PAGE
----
Representative Nita Lowey

Representing the 17th District of New York

Lowey and LG Hochul Hear from Students at STEM Roundtable in Westchester

March 26, 2018
Press Release
Roundtable discussion focused on ways to encourage women and girls to enter STEM fields and support female students pursuing STEM degrees; Winners of the 2018 Westchester Science & Engineering Fair (WESEF) discussed their research and experiences in STEM; As top Democrat on the House Appropriations Committee, Lowey secured billions in the federal spending bill to support STEM-related initiatives.

Lowey and LG Hochul Hear from Students at STEM Roundtable in Westchester

YORKTOWN HEIGHTS, NY – Congresswoman Nita Lowey (D-NY17/Rockland-Westchester) and New York Lieutenant Governor Kathy Hochul were joined by high school winners of the 2018 Westchester Science & Engineering Fair (WESEF) and their respective science teachers, school officials, and local scientists at a roundtable discussion on Science, Technology, Engineering and Math (STEM) education. The roundtable focused on encouraging women and girls to enter STEM fields and on supporting female students pursuing STEM degrees.

“The deficit of women in STEM is not just a women’s issue, it’s an economic issue that threatens our country’s ability to compete on a global scale,” said Congresswoman Lowey. “I’m proud to have secured historic investments to support STEM, computer science education, and resources for teachers in the fiscal year 2018 spending bill to help ensure that young women in our district and across the country have the support and resources they need to fulfill their dreams of becoming scientists, mathematicians, engineers, and tech entrepreneurs. Of course, addressing the disparities in STEM will take more than money alone. Our roundtable discussion offered a tremendous opportunity to hear from future STEM leaders about ways to encourage and support girls from the day they show interest in mathematics or science to the day they choose to dedicate their lives to careers in STEM.”

“One of my missions as Lieutenant Governor has been to point the spotlight on the underrepresentation of women in the science and engineering workforce,” said Lieutenant Governor Kathy Hochul. “I’m passionate about encouraging girls to enter these fields of study, and that is why I’m happy to join Rep. Nita Lowey in a discussion about girls in STEM. New York is aggressively working to close that gender gap among students as well as our existing workforce. We must continue to expose women and girls to nontraditional careers, including those in high-tech and coding, and continue to invest in educational opportunities and programs to ensure all students have the skills they need for good paying jobs of the future.”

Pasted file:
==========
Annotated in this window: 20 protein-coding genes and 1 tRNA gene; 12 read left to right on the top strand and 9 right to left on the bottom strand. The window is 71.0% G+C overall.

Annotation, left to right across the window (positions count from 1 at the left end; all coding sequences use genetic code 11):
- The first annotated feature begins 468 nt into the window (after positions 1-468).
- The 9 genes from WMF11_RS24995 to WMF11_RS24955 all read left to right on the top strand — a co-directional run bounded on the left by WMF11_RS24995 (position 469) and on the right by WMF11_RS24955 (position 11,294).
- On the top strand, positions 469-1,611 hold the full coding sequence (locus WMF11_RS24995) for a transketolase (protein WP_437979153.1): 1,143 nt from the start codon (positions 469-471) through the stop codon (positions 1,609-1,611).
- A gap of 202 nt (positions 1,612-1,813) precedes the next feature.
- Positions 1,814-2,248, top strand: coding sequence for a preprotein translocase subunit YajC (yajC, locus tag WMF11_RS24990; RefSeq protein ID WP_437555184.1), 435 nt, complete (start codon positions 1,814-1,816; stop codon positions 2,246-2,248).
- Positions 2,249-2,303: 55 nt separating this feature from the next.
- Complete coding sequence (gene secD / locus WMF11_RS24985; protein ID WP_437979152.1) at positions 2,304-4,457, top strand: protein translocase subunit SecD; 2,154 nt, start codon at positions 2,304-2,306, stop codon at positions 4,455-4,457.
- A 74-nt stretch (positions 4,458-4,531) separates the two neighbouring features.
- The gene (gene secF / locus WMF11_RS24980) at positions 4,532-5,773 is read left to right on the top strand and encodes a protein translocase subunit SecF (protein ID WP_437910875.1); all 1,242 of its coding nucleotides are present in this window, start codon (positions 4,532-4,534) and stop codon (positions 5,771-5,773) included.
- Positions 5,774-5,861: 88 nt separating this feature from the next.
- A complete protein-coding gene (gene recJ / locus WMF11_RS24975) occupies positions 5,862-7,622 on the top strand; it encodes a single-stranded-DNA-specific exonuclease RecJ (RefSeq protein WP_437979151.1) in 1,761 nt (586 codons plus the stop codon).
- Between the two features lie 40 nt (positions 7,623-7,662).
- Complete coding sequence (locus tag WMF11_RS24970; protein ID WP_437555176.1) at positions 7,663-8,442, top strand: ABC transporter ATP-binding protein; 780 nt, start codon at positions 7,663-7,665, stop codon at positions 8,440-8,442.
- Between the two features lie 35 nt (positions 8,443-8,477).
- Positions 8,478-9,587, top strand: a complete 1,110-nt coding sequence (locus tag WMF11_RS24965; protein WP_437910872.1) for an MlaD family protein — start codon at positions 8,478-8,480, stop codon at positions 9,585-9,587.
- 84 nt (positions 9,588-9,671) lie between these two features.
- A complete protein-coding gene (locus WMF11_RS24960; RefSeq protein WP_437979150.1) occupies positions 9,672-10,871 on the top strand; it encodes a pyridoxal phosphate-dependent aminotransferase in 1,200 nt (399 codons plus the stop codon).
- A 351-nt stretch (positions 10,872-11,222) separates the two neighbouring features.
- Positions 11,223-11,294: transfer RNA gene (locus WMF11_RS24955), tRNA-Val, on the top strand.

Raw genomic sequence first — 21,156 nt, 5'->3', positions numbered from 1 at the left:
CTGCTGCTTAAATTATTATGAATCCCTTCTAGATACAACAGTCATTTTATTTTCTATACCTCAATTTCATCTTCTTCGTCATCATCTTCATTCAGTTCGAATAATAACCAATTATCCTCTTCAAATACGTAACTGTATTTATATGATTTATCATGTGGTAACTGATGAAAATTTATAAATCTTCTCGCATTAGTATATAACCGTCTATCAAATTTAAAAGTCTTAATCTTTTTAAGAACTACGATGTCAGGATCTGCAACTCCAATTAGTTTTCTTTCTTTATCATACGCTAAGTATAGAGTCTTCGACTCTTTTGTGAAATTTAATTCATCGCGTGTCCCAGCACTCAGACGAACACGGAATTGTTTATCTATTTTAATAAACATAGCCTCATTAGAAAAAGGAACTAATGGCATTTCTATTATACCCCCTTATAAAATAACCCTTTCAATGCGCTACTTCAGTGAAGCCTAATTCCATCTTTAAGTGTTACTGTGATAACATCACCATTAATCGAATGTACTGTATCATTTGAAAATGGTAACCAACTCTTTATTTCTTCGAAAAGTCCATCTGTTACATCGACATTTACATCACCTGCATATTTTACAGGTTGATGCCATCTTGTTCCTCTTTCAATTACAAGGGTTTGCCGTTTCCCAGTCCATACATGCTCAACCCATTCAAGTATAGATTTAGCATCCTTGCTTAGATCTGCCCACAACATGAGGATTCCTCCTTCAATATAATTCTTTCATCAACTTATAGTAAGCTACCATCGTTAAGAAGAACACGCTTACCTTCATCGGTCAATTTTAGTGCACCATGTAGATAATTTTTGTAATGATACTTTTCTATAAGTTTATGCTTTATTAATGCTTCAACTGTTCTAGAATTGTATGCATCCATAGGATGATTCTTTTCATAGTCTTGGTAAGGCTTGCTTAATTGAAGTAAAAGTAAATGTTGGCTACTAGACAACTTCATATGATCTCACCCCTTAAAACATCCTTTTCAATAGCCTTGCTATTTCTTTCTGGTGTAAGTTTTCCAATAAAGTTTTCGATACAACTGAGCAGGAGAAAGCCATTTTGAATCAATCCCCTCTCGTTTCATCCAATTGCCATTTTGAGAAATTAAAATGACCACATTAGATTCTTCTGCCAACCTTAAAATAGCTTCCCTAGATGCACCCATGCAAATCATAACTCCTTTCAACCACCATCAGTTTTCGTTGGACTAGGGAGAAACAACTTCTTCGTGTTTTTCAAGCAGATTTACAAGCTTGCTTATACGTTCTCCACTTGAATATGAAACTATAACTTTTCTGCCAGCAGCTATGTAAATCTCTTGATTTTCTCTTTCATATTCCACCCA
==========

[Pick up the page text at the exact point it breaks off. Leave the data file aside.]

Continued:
“The main goal of the Westchester/Putnam Science & Engineering Fair is to support the efforts of the science research students from every high school in our two-county area and provide a venue for hundreds of students to present their multi-year, STEM education based research projects to local professionals,” said Michael Blueglass, Director of the Yorktown High School Science Research Program and President of the Westchester Science and Engineering Fair (WESEF). “The involvement in experiential, ‘hands on’ learning over an extended period of time has helped thousands of students to build the skills necessary to succeed in college and beyond.”

As the Ranking Member on the House Appropriations Committee, Lowey was instrumental in securing billions in historic investments in the Omnibus Appropriations Act of 2018 enacted last week to support STEM and computer science education and resources for teachers, including:

  • $1.1 billion for Student Support and Academic Enrichment Grants, an increase of $700 million from the FY2017 enacted level, to provide flexibility to states to expand school-based services and pre-K through 12 computer science education programs that address the achievement gap for minorities, girls, and disadvantaged youth;
  • $1.21 billion for 21st Century Community Learning Centers, an increase of $20 million from the FY2017 enacted level, to support afterschool enrichment including STEM activities;
  • $120 million for Education Innovation and Research, an increase of $20 million from the FY2017 enacted level, for innovating STEM education projects, including computer science education, and of which $50 million is allocated for a new STEM and computer science competition;
  • $1.2 billion for Career and Technical Education, an increase of $75 million from the FY2017 enacted level, to support high-tech and vocational training; and
  • $7.767 billion for the National Science Foundation, including $902 million for Education and Human Resources, of which $62.5 million is allocated to Advancing Informal STEM Learning and $51.88 million for STEM + Computing (STEM+C) Partnerships.

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